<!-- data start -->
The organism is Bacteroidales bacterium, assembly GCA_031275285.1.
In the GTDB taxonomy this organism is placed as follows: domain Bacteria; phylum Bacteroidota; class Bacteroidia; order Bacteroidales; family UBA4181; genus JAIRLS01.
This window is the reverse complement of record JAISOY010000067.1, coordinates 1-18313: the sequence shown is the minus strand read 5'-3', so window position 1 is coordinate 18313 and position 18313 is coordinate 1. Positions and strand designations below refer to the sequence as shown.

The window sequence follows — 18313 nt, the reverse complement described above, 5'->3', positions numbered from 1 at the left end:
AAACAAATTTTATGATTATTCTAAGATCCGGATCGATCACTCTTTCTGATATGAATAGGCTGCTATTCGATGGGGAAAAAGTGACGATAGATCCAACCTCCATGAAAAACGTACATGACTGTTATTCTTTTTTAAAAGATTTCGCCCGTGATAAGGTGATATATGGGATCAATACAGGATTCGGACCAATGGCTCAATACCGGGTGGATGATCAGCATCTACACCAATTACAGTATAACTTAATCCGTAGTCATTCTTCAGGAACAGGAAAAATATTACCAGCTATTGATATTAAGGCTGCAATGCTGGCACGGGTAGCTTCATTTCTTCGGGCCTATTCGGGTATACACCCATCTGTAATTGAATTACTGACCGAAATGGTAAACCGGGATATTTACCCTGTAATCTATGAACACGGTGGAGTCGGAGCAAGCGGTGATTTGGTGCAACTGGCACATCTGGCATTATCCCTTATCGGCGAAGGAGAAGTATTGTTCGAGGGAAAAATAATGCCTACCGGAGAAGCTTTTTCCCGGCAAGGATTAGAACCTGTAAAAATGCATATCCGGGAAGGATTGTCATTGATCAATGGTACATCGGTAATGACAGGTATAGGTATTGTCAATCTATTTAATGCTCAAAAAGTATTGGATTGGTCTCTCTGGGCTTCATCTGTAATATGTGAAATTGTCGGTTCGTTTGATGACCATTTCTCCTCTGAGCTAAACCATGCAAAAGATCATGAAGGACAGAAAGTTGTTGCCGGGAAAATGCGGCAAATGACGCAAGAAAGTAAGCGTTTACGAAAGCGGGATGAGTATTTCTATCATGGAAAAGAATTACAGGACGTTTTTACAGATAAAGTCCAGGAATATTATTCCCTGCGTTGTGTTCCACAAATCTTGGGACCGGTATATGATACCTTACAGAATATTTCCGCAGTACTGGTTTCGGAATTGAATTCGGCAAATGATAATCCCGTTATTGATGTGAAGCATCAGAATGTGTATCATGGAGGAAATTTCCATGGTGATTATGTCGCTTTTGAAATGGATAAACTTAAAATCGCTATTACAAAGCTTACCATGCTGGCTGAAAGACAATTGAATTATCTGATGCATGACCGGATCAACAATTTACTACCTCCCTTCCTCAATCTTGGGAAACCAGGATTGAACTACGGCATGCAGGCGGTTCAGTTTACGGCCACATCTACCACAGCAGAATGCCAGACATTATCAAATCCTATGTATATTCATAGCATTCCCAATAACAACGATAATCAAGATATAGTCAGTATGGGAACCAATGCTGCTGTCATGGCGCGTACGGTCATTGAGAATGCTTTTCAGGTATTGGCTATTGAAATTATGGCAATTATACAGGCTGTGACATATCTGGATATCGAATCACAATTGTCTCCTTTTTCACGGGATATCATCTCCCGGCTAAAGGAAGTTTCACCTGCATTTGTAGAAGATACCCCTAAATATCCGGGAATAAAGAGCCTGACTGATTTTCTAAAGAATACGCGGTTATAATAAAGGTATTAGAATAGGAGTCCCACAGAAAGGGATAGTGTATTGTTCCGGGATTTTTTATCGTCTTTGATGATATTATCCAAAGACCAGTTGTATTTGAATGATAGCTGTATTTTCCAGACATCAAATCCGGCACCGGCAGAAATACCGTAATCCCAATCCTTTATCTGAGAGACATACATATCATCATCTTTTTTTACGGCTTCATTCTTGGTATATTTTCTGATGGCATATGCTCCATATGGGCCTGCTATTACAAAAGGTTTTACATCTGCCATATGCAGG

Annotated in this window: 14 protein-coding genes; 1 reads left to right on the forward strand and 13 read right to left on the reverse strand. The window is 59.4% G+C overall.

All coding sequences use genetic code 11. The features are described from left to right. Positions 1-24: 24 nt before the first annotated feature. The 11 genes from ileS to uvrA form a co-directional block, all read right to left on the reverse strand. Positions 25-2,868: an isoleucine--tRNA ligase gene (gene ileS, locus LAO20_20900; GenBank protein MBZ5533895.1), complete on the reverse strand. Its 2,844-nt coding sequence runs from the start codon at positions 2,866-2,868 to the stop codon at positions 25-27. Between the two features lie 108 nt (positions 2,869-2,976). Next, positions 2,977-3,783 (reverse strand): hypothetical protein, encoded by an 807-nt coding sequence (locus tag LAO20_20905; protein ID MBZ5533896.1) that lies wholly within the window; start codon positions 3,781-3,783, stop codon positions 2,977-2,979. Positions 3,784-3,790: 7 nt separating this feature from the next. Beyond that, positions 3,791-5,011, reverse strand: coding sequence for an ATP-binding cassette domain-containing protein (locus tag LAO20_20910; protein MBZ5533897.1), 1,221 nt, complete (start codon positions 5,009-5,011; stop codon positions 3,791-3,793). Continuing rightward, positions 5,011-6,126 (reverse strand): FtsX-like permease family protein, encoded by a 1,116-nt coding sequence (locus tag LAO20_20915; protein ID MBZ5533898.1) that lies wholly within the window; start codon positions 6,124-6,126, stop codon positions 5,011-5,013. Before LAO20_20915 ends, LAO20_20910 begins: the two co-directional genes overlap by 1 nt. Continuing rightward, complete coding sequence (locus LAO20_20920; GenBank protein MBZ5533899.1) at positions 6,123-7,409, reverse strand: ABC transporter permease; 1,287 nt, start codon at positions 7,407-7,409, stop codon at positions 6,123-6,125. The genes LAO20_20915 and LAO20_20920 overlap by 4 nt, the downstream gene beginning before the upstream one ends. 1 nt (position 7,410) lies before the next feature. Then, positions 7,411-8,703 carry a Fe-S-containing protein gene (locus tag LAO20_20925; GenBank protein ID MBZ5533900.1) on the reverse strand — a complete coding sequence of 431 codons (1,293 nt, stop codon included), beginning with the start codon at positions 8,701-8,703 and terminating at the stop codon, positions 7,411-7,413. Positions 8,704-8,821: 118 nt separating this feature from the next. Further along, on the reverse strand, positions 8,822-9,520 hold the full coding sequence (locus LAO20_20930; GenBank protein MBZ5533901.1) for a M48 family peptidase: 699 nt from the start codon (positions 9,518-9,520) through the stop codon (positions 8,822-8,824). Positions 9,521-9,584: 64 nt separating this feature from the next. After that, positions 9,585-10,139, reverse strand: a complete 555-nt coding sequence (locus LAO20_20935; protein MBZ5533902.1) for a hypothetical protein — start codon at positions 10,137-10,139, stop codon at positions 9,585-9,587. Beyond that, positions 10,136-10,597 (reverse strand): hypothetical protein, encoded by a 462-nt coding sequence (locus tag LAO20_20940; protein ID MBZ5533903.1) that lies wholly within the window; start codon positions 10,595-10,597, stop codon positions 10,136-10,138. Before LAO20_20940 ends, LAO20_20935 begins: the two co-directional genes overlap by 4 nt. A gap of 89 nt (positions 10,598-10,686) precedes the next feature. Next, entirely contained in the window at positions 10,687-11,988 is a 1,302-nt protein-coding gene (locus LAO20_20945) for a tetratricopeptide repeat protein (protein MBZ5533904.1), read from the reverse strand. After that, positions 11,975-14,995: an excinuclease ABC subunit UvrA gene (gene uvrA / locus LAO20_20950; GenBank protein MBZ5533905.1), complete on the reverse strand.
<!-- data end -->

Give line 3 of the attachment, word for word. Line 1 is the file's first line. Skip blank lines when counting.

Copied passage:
This window is the reverse complement of record JAISOY010000067.1, coordinates 1-18313: the sequence shown is the minus strand read 5'-3', so window position 1 is coordinate 18313 and position 18313 is coordinate 1. Positions and strand designations below refer to the sequence as shown.